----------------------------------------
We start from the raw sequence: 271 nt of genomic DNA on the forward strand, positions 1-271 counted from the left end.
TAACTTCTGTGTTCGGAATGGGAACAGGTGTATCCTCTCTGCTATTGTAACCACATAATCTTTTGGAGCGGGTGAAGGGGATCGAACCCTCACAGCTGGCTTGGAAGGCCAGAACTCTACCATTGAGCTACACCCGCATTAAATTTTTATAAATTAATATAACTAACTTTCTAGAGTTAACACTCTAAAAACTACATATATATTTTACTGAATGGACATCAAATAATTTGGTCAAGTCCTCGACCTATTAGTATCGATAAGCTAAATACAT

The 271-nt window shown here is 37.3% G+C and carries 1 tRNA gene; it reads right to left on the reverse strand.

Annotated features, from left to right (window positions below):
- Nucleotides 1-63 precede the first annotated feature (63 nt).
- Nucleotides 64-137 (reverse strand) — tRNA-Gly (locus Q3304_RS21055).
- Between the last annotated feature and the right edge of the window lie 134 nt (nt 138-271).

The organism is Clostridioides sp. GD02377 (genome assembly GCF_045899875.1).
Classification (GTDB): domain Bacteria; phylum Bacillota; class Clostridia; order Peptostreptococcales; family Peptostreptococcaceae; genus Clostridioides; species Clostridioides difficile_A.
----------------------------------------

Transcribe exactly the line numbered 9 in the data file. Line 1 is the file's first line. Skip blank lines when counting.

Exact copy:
Classification (GTDB): domain Bacteria; phylum Bacillota; class Clostridia; order Peptostreptococcales; family Peptostreptococcaceae; genus Clostridioides; species Clostridioides difficile_A.